Peet’s father and various in-laws were in the coffee business in Holland. Alfred had a natural flair for tasting coffee and tea, but rather than join his father’s company, he left Holland as soon as he could. After WWII went to London to work in tea for the Lipton company. Soon he left for the Dutch East Indies (today’s Indonesia), and after that for New Zealand. Seeking a still bigger horizon, he came to the United States in 1955, landing in San Francisco. A series of short-term jobs—including door-to-door salesman—followed, which the shy Peet found excruciating. But he was determined to make his way.

At the time, most coffee came pre-ground in cans from the grocery store. But having discovered the Italian espresso culture of North Beach, Peet realized there was an opportunity in America for better coffee. He was determined to make it happen. Unlike the Bay Area innovators of recent years, Peet was no young upstart. He didn’t open his first store until 1966, when he was forty-six years old. His timing and choice of location couldn’t have been better: the store on the corner of Vine and Walnut became a founding feature of Berkeley’s Gourmet Ghetto. The area’s reputation was cemented when Alice Waters opened Chez Panisse around the block in 1971.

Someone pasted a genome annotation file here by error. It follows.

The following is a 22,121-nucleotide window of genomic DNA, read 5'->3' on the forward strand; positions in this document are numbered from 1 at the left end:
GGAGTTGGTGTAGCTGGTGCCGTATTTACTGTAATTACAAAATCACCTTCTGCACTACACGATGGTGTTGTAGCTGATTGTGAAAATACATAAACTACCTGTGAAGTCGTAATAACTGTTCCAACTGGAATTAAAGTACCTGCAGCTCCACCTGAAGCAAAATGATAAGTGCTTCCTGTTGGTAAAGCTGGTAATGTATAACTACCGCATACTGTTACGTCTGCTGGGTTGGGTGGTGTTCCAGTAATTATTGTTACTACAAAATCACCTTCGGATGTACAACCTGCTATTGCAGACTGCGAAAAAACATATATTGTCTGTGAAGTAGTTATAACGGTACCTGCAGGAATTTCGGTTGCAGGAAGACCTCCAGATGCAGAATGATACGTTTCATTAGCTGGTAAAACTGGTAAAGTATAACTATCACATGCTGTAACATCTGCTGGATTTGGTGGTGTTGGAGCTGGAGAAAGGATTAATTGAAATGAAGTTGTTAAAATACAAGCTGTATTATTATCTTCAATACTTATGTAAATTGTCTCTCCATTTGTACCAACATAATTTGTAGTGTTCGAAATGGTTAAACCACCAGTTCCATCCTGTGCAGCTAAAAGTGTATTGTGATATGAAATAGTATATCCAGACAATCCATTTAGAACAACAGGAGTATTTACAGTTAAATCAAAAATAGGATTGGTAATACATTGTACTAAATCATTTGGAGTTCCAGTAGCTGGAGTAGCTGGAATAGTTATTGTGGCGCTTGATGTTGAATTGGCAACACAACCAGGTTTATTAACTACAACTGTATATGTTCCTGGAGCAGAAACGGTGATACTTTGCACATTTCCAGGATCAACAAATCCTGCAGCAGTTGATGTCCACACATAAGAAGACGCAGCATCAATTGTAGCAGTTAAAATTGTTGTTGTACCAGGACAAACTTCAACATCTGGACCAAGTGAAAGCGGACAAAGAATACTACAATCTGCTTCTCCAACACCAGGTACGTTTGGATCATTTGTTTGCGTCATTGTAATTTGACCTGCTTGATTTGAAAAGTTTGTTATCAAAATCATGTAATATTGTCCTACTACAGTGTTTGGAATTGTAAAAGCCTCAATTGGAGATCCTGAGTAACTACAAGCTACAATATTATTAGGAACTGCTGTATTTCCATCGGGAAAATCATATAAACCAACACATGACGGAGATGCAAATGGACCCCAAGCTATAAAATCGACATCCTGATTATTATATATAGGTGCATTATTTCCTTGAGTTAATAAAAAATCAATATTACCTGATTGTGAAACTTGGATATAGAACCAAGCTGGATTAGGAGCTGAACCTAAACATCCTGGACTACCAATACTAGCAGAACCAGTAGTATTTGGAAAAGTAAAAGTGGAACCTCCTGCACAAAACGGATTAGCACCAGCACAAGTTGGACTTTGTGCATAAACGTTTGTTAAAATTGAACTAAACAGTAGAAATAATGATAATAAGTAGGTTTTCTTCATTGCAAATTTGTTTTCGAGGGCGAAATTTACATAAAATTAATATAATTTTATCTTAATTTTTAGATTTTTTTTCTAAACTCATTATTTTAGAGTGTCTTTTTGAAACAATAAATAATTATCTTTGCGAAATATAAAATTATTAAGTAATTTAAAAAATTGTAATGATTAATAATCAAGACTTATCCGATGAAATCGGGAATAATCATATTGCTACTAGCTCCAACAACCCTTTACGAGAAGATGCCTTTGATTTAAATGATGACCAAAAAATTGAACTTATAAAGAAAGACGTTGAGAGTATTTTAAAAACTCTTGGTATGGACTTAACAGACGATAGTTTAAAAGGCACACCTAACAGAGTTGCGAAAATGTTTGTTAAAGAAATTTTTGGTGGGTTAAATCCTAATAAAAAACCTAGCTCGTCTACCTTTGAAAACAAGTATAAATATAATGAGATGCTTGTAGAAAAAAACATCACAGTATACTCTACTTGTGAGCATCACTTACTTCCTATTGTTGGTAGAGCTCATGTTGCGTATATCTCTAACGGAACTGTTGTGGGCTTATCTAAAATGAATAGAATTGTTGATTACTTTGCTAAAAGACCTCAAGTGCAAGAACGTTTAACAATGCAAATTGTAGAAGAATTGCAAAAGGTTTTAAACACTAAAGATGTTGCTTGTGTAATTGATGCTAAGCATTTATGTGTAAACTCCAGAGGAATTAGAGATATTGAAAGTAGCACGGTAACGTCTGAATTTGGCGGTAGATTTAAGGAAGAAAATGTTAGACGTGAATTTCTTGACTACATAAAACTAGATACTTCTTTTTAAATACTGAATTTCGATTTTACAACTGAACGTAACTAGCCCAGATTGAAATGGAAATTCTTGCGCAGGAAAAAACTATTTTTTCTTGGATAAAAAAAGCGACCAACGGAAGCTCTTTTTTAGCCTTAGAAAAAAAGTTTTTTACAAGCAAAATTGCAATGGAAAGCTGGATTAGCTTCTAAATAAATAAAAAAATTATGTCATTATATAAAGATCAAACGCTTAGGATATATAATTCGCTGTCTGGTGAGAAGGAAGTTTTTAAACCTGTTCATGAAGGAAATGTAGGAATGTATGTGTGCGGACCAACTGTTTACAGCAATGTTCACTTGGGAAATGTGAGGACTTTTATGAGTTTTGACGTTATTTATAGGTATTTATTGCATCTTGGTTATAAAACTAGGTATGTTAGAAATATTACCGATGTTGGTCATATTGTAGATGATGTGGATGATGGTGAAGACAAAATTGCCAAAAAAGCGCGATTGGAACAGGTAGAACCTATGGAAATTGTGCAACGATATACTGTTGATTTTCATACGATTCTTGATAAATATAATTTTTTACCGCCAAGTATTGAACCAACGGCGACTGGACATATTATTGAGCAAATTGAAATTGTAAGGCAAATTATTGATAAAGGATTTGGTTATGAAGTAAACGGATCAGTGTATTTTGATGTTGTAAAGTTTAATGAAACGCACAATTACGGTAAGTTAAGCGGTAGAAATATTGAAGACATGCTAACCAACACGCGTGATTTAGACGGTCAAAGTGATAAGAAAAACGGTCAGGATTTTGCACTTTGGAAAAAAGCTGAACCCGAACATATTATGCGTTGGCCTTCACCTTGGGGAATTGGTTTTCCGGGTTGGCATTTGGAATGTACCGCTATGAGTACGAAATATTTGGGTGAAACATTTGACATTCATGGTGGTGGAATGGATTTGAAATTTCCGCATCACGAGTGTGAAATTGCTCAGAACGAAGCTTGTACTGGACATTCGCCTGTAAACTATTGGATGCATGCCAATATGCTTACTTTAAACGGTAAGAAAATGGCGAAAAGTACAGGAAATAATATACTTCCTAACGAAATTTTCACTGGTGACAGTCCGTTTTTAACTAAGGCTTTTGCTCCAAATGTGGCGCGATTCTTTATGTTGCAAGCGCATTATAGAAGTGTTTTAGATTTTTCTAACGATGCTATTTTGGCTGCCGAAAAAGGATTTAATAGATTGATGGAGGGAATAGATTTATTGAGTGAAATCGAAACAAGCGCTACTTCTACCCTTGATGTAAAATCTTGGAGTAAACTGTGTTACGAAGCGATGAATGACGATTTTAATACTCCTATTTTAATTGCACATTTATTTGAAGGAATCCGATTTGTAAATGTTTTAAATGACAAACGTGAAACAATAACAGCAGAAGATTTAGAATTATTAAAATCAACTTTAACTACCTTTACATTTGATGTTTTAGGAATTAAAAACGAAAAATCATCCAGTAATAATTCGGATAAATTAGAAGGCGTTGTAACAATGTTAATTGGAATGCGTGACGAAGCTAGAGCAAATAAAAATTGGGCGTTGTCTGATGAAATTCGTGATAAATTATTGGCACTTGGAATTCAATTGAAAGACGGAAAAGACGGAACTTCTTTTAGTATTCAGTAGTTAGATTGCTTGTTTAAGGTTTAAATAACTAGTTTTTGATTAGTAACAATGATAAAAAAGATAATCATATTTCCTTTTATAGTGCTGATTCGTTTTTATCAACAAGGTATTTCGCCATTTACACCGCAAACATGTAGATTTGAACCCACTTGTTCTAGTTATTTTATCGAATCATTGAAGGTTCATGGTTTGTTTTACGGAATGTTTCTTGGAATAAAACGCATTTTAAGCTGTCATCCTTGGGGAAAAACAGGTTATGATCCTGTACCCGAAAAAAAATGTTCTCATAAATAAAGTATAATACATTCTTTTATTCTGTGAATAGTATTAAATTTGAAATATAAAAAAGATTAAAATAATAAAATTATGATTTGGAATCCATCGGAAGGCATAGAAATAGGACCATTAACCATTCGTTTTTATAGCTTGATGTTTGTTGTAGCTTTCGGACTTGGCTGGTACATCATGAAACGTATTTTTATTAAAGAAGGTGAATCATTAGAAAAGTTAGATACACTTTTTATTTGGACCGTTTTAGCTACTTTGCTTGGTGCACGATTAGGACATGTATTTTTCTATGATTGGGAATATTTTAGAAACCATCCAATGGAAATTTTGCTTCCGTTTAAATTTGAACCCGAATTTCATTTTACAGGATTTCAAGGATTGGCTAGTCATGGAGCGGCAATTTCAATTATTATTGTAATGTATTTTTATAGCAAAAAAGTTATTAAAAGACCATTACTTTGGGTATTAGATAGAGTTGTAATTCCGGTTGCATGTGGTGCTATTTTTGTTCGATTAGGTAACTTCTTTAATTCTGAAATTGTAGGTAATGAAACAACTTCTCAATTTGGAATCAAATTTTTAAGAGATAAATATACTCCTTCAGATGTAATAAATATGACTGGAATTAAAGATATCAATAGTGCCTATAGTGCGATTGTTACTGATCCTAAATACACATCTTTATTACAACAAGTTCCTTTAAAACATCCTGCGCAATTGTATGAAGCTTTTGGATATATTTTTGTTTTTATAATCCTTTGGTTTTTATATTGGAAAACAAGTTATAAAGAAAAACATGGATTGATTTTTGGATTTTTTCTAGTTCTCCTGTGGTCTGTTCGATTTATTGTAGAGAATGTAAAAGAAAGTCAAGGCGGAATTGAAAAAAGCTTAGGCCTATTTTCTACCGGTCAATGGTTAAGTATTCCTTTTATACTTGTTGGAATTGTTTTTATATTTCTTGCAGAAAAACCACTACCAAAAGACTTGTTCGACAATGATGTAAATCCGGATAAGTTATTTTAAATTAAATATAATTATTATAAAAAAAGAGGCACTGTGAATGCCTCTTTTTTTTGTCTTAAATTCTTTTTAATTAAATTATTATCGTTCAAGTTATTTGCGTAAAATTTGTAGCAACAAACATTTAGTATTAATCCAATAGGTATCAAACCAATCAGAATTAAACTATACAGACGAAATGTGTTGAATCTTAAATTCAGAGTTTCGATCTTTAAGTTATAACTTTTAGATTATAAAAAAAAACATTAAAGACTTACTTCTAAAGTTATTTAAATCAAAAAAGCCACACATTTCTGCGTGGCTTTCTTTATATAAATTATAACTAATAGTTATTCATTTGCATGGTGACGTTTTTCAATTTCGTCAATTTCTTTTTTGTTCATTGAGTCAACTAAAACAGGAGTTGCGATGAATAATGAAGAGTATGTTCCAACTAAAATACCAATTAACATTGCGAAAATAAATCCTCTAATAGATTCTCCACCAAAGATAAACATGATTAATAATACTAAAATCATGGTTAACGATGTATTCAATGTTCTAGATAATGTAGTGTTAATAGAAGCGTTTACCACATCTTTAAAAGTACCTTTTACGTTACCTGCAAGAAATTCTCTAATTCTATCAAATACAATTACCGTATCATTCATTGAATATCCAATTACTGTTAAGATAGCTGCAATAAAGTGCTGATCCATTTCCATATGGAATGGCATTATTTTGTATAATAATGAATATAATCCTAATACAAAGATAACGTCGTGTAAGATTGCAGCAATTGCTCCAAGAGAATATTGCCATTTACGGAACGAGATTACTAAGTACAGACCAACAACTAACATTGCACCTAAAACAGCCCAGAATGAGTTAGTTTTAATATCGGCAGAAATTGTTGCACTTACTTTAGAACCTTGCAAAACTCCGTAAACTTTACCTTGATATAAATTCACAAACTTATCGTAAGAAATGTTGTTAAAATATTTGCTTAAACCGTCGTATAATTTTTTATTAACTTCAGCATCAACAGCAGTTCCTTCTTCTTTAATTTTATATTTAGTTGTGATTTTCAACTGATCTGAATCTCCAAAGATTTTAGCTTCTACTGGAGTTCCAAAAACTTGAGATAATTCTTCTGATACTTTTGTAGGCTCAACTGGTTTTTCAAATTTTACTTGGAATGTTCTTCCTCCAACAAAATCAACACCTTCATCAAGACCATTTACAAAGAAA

From the beginning, Peet’s mission was to teach people about coffee. In doing so he didn’t pull any punches. He railed against customers who brewed his coffee in percolators. He fired employees who didn’t follow his strict procedures. And yet he freely shared his knowledge with people who wanted to learn about coffee. He trained many coffee roasters who went on to build their own businesses (such as Starbucks). Despite his Dutch directness—which Americans often read as rudeness—and his inflexibility about the correct ways to do coffee, many of those he trained came to fondly regard him as a mentor.